sunday at The Beijing Tennis Centre Beijing Purse: $5.19 million (Premier) surface: Hard-outdoor singles-First round Agnieszka Radwanska (3), Poland, def. Stefanie Voegele, Switzerland, 4-6, 6-4, 6-4. Lucie Safarova, Czech Republic, def. Sam Stosur (15), Australia, 7-5, 6-3. Kaia Kanepi, Estonia, def. Julia Goerges, Germany, 7-5, 6-4. Li Na (4), China, def. Daniela Hantuchova, Slovakia, 6-0, 6-4. Madison Keys, United States, def. Dominika Cibulkova, Slovakia, 6-4, 6-3. Serena Williams (1), United States, def. Elena Vesnina, Russia, 6-4, 6-2. Laura Robson, Britain, def. Klara Zakopalova, Czech Republic, 7-6 (3), 4-6, 6-1. Lauren Davis, United States, def. Mona Barthel, Germany, 6-0, 5-7, 6-4. Misaki Doi, Japan, def. Silvia Soler-Espinosa, Spain, 6-1, 6-1. Maria Kirilenko, Russia, def. Zheng Jie, China, 7-5, 6-2. Sabine Lisicki (13), Germany, def. Chanelle Scheepers, South Africa, 6-3, 6-2. Doubles-First round Kristina Mladenovic, France, and Flavia Pennetta, Italy, def. Darija Jurak, Croatia, and Mandy Minella, Luxembourg, 6-2, 6-2. Vania King, United States, and Galina Voskoboeva, Kazakhstan, def. Svetlana Kuznetsova, Russia, and Sam Stosur, Australia, 7-6 (5), 6-3. Anastasia Pavlyuchenkova, Russia, and Lucie Safarova, Czech Republic, def. Varvara Lepchenko, United States, and Zheng Saisai, China, 5-7, 6-0, 10-6.

sunday at st. andrews and Carnoustie, scotland s-st. andrews (old Course): 7,305 yards, par-72; c-Carnoustie (Championship Course): 7,412 yards, par-72; k-Kingsbarns Golf Links: 7,181 yards, par-72 Purse: $5 million Final round x-David Howell, Eng 67c-68k-63s-67—265 Peter Uihlein, USA 71c-60k-65s-69—265 Tom Lewis, Eng 64k-65s-73c-64—266 Shane Lowry, Irl 68k-66s-64c-68—266 T. Fleetwood, Eng 65s-66c-69k-67—267 Garth Mulroy, SAf 66k-69s-65c-68—268 Chris Wood, Eng 66k-69s-69c-65—269 C. Schwartzel, SAf 68c-68k-66s-67—269 Thomas Levet, Fra 68s-64c-68k-69—269 R. Gonzalez, Arg 67s-69c-63k-70—269 Martin Kaymer, Ger 69c-66k-63s-71—269 M.O. Madsen, Den 66s-74c-66k-64—270 B. Wiesberger, Aut 70c-65k-67s-68—270 Darren Clarke, NIr 69c-66k-66s-69—270 Hennie Otto, SAf 68k-63s-69c-70—270 Chris Paisley, Eng 72c-62k-66s-70—270 Scott Jamieson, Sco70s-68c-63k-68—271 P. Larrazabal, Esp 70s-68c-63k-70—271 Ernie Els, SAf 69c-65k-64s-73—271 x-won on second playoff hole. Note: Final round played at Old Course.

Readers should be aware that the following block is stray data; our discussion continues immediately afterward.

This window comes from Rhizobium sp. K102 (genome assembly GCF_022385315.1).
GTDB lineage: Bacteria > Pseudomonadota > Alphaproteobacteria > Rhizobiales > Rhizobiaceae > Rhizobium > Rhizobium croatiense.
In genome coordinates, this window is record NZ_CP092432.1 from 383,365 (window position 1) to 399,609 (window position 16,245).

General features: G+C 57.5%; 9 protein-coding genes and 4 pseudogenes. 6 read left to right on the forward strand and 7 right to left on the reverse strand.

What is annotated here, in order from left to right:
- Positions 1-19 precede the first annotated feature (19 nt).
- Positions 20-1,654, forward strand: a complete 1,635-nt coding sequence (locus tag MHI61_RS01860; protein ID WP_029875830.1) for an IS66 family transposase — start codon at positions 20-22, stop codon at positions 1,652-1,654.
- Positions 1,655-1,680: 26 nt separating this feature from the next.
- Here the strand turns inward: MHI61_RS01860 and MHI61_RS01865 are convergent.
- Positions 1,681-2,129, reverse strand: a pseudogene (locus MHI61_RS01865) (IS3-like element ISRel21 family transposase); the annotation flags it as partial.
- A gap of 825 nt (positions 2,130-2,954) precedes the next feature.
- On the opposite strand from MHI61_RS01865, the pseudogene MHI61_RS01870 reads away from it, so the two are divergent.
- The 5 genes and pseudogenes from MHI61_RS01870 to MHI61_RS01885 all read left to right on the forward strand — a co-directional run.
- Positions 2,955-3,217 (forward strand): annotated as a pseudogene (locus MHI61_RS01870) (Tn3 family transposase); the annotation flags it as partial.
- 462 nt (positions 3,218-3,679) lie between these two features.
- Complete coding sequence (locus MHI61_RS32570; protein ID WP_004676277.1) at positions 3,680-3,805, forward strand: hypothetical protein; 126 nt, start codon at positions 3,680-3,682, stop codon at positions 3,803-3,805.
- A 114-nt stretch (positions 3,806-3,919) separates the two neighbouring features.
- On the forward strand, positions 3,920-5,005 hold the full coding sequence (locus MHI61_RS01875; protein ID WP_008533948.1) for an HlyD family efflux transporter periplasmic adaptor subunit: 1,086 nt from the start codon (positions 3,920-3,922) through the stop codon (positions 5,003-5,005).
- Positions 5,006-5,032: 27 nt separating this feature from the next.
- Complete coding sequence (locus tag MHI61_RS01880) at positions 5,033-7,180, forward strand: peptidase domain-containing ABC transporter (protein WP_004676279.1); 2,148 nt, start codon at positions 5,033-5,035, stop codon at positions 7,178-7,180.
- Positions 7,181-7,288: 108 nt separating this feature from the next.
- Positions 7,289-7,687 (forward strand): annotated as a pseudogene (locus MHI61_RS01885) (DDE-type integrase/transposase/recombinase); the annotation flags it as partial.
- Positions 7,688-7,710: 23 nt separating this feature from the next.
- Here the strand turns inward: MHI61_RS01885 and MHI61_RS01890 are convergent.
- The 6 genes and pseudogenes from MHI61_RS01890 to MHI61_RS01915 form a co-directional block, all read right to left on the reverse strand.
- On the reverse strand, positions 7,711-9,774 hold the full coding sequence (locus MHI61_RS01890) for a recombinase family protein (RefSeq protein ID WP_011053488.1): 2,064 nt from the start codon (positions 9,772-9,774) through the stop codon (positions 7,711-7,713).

east W L T Pts GF Ga New York 15 9 6 51 47 36 Kansas City 14 10 6 48 43 29 Montreal 13 9 7 46 48 44 Houston 12 10 8 44 38 37 Philadelphia 11 10 9 42 38 39 Columbus 12 14 5 41 40 41 New England 11 11 8 41 42 34 Chicago 11 12 7 40 38 45 Toronto 5 15 11 26 29 45 D.C. United 3 21 6 15 20 52 West W L T Pts GF Ga Salt Lake 15 10 6 51 54 39 Seattle 15 8 5 50 38 28 Portland 12 5 13 49 46 31 Los Angeles 13 11 6 45 46 37 Colorado 12 9 9 45 37 31 Vancouver 11 11 8 41 42 39 San Jose 11 11 8 41 31 41 Dallas 10 10 10 40 42 46 Chivas USA 6 16 8 26 29 54 Note: Three points for win and one for a tie. sunday’s Games Portland 1, Los Angeles 0 Columbus 4, Dallas 2 New York at Seattle San Jose at Chivas USA saturday’s Games Toronto 4, D.C. United 1 Salt Lake 1, Vancouver 0 New England 1, Houston 1, tie Chicago 2, Montreal 2, tie

MIAMI MARLINS — Promoted Michael Hill to president of baseball operations and Dan Jennings to general manager. PHILADELPHIA PHILLIES — Reinstated OF Casper Wells from the 15-day DL and LHP Antonio Bastardo from the restricted list. Transferred RHP Kyle Kendrick to the 60-day DL. SAN FRANCISCO GIANTS — Agreed to terms with OF Hunter Pence on a 5-year contract.

NasCar sPriNT CuP aaa 400

WTa Tour China open

aTP WorLD Tour Malaysian open

sunday at Putra stadium Kuala Lumpur, Malaysia Purse: $984,300 (WT250) surface: Hard-indoor singles-Championship Joao Sousa, Portugal, def. Julien Benneteau (5), France, 2-6, 7-5, 6-4.

Thailand open

sunday at impact arena Bangkok, Thailand Purse: $631,530 (WT250) surface: Hard-indoor singles-Championship Milos Raonic (3), Canada, def. Tomas Berdych (1), Czech Republic, 7-6 (4), 6-3.

BOXING BoxINg

Fight schedule

Monday’s Bouts At the Cushman & Wakefield Theater at Barclays Center, Brooklyn, N.Y. (FS1), Sadam Ali vs. Jay Krupp, 10, welterweights; Michael Perez vs. Miguel Zuniga, 10, for the vacant WBA Fedelatin super lightweight title. saturday, oct. 5 At Olimpiyskiy, Moscow, Russia, Wladimir Klitschko vs. Alexander Povetkin, 12, for Klitschko’s IBF-WBA Super World-WBO-IBO heavyweight titles; Mateusz Masternak vs. Grigory Drozd, 12, for Masternak’s European cruiserweight title; Ruslan Chagaev vs. Jovo Pudar, 12, heavyweights. At O2 Arena, London, Scott Quigg vs. Yoandris Salinas, 12, for the vacant WBA World junior featherweight title. At Amway Center, Orlando, Fla. (HBO). Miguel Cotto vs. Delvin Rodriguez, 12, junior middleweights; Terence Crawford vs. Andrey Klimov, 10, lightweights.

Quick: Prater had 53-yard goal

euroPeaN Tour alfred Dunhill Links Championship

WeB.CoM Tour Tour Championship

sunday at TPC sawgrass, Dye’s Valley Course Ponte Vedra Beach, Fla. Purse: $1 million Yardage: 6,864; Par: 70 Final round Chesson Hadley, $180,000 65-66-70-69—270 Brendon Todd, $66,000 71-67-69-65—272 Brad Fritsch, $66,000 70-68-68-66—272 John Peterson, $66,00066-71-68-67—272 Scott Gardiner, $66,00067-68-65-72—272 Andrew Loupe, $34,75068-69-67-69—273 Russell Knox, $34,750 67-69-68-69—273 Sean O’Hair, $23,333 70-70-67-67—274 Billy Hurley III, $23,333 66-70-70-68—274 Danny Lee, $23,333 71-69-66-68—274 Byron Smith, $23,333 67-70-69-68—274 Andrs Gnzles, $23,333 70-68-67-69—274 Ryo Ishikawa, $23,333 69-68-68-69—274 Lee Williams, $23,333 69-67-69-69—274 Jmie Lovmark, $23,33370-67-66-71—274 Joe Durant, $23,333 66-67-68-73—274 Tom Hoge, $14,000 68-71-69-67—275 Heth Slocum, $14,000 68-70-70-67—275 Paul Goydos, $14,000 72-68-68-67—275 Tim Petrovic, $14,000 69-70-68-68—275 Bud Cauley, $14,000 70-69-65-71—275 Wil MacKnzie, $10,800 69-67-71-69—276